Legally Green--ICC Releases Green Construction Code For Public Comment

Today the International Code Council released its Green Construction Code for public comment today.  You can download a copy here. The objective of the IGCC is

to develop a Green Building Code for traditional and high-performance buildings that is consistent and coordinated with the ICC family of Codes and Standards.

I have previously posted on the importance of such an effort here.  Public comments can be made on the IGCC until May 14, 2010.

Once finalized, the IGCC can be adopted by local governments, and comport with the already existing building codes. 

One interesting diversion from prior building codes is the integration of post-occupancy reporting.  According to the AIA:

When the building is complete and the C of O is issued, building owners will be required to submit a commissioning report to the local code official within 18 to 24 months. This report will detail how the building has performed in terms of energy efficiency, building envelope performance, water use, lighting controls, etc. The report can be completed by the primary designing architect, or by a third party designated by the client or building owner. In either case, the local code official must approve the commissioning agent that completes the report. If a building does not meet its performance goals, the commissioning report will document why and prompt the parties involved in its design and construction to improve it.

Such post-occupancy requirements, and performance reporting, will elicit the usual hand-wringing from green building law practitioners like me about what will become of buildings which do not perform to their expected levels, and what enforcement mechanisms will be implemented by local governments to require building owners to fix underperforming green buildings.  Nonetheless, if buildings are going to be required by law to meet green standards, it is important that some mechanism is in place to confirm compliance.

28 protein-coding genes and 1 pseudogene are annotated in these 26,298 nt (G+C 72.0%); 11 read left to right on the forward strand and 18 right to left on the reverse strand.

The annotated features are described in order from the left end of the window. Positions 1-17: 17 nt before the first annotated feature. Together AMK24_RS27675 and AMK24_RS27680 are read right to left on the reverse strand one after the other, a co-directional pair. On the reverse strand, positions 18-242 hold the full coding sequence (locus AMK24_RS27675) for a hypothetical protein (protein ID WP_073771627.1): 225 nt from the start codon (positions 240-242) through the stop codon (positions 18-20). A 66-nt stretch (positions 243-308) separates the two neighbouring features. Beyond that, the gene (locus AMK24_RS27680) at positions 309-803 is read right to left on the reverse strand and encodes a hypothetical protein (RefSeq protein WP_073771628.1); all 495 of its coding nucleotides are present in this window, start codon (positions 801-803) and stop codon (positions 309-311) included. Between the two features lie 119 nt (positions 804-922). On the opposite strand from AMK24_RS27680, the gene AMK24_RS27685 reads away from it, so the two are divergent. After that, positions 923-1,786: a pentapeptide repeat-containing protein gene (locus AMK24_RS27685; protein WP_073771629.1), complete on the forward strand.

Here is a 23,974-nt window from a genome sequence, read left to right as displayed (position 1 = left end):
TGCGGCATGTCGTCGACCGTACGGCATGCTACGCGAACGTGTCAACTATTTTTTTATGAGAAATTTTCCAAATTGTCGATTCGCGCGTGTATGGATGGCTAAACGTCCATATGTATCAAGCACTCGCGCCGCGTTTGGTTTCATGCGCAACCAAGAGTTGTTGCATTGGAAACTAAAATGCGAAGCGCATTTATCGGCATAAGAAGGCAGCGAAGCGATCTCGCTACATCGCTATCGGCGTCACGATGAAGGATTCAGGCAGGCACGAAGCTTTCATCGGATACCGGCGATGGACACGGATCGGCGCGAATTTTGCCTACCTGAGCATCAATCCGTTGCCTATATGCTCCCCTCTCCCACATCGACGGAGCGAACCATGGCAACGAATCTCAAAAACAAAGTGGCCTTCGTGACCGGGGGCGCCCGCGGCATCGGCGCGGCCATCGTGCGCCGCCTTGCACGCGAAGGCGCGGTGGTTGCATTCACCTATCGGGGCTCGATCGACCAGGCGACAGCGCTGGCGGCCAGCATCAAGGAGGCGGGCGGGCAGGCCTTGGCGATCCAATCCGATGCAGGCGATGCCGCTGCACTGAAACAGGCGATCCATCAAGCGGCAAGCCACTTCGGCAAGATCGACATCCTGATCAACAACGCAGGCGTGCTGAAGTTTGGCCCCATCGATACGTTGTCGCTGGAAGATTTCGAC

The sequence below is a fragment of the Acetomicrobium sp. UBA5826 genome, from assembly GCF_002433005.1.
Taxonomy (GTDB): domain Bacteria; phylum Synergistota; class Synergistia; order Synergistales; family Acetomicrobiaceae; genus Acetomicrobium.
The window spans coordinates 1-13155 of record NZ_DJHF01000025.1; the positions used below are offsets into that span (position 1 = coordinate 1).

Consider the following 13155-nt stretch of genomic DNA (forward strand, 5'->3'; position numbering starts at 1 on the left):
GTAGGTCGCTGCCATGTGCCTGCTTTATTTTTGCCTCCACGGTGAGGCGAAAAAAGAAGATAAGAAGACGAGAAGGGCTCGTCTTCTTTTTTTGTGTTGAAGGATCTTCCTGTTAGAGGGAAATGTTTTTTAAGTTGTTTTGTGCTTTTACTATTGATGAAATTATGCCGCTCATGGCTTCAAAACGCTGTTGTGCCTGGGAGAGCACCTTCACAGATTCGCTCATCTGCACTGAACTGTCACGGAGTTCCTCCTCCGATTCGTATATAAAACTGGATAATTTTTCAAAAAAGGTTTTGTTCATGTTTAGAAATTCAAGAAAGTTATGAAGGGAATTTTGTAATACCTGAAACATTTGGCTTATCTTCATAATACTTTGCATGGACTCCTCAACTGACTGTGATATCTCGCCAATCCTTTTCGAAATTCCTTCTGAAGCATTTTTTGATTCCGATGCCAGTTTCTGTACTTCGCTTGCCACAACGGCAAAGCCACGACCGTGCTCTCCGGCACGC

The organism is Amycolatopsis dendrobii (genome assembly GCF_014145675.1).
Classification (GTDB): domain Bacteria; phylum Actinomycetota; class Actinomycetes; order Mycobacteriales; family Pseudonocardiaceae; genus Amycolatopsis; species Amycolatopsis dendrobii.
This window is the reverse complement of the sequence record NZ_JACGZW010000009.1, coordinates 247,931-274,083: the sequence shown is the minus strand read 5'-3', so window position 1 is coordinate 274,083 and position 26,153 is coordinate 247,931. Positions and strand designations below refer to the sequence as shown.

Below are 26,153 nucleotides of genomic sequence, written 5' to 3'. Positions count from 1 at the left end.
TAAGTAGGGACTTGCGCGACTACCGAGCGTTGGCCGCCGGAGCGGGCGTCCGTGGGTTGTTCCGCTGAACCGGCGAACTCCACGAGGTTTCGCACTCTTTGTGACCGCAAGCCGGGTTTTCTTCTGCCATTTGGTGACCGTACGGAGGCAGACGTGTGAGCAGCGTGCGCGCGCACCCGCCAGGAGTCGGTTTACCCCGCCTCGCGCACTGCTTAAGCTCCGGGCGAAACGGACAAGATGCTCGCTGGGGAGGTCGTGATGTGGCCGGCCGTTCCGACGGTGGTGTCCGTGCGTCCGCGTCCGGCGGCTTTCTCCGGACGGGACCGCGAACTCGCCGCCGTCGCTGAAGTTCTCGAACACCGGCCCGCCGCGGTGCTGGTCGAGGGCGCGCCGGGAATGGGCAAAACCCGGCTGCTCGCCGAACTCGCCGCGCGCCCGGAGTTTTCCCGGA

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Randy Dube, A.S.C.E. - March 16, 2010 12:17 AM

How long is the Codes and Construction Industry going to avoid improving the structural body-frames of buildings and structures? Earthquakes, Tornadoes, Hurricanes, Floods, Sinkholes, landslides, Extreme heat and Cold, and Snow Loads are destroying more lives than the Insurance Industry can prevent nowadays!!

How are you going to water, fire, and thermal barrier the exterior walls of a building/structure, without continuous reinforcing? Continuous Structural Body-Frame Reinforcing limits the amount of movement each wall, frame component, and structural body; giving Designers a workable calculation for adding flexible material barriers as underlayments and/or finished exterior frame coverings!!

Bill Swanson - March 17, 2010 7:17 AM

I understand the need for measuring energy use post occupancy. And that the 18-24 month time period makes sense because most new buildings have a non-typical demand in the first year of occupancy. But why does it fall onto the Architect to verify. I doubt any extra fee will be paid for this additional time and liability since it's being required by the building Inspector. What stick does the Inspector get? Remove the C of O? How does the Architect enforce any improvements deemed necessary? I notice many inconvenient punch-list items are regularly ignored by contractors. And that's while they're under contract. What can be expected after the 12 month warranty? Contractors will expect to get paid additional money and if this report says the insulation was install poorly it will get very expensive opening up the walls.

On another note I give them Kudos for cleaning up some of the sections compared to ASHRAE 189.

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